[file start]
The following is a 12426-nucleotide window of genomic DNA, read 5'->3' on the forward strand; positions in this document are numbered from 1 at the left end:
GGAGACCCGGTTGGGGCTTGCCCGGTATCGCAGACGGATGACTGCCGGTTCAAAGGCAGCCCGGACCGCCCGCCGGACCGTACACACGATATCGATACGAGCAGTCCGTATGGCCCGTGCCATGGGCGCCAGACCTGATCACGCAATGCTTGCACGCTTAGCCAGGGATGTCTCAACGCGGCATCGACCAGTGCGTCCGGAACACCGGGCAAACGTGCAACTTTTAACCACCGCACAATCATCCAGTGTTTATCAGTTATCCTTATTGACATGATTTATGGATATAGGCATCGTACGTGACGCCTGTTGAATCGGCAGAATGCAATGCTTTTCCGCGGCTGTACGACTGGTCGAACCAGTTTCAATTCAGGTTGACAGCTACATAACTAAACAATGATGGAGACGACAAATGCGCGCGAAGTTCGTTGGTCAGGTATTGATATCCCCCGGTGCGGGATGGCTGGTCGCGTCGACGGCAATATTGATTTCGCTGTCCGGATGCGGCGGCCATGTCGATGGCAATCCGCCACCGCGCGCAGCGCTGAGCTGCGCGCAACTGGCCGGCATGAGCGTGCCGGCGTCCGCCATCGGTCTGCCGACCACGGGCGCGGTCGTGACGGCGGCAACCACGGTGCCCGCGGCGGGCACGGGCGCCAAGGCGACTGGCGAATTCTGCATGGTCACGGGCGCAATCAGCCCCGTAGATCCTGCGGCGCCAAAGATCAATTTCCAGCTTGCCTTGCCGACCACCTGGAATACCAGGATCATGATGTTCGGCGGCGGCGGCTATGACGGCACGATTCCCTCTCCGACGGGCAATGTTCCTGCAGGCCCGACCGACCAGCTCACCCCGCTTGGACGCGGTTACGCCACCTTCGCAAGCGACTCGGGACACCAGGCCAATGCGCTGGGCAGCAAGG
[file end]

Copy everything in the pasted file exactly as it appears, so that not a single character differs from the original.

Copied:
The following is a 12426-nucleotide window of genomic DNA, read 5'->3' on the forward strand; positions in this document are numbered from 1 at the left end:
GGAGACCCGGTTGGGGCTTGCCCGGTATCGCAGACGGATGACTGCCGGTTCAAAGGCAGCCCGGACCGCCCGCCGGACCGTACACACGATATCGATACGAGCAGTCCGTATGGCCCGTGCCATGGGCGCCAGACCTGATCACGCAATGCTTGCACGCTTAGCCAGGGATGTCTCAACGCGGCATCGACCAGTGCGTCCGGAACACCGGGCAAACGTGCAACTTTTAACCACCGCACAATCATCCAGTGTTTATCAGTTATCCTTATTGACATGATTTATGGATATAGGCATCGTACGTGACGCCTGTTGAATCGGCAGAATGCAATGCTTTTCCGCGGCTGTACGACTGGTCGAACCAGTTTCAATTCAGGTTGACAGCTACATAACTAAACAATGATGGAGACGACAAATGCGCGCGAAGTTCGTTGGTCAGGTATTGATATCCCCCGGTGCGGGATGGCTGGTCGCGTCGACGGCAATATTGATTTCGCTGTCCGGATGCGGCGGCCATGTCGATGGCAATCCGCCACCGCGCGCAGCGCTGAGCTGCGCGCAACTGGCCGGCATGAGCGTGCCGGCGTCCGCCATCGGTCTGCCGACCACGGGCGCGGTCGTGACGGCGGCAACCACGGTGCCCGCGGCGGGCACGGGCGCCAAGGCGACTGGCGAATTCTGCATGGTCACGGGCGCAATCAGCCCCGTAGATCCTGCGGCGCCAAAGATCAATTTCCAGCTTGCCTTGCCGACCACCTGGAATACCAGGATCATGATGTTCGGCGGCGGCGGCTATGACGGCACGATTCCCTCTCCGACGGGCAATGTTCCTGCAGGCCCGACCGACCAGCTCACCCCGCTTGGACGCGGTTACGCCACCTTCGCAAGCGACTCGGGACACCAGGCCAATGCGCTGGGCAGCAAGG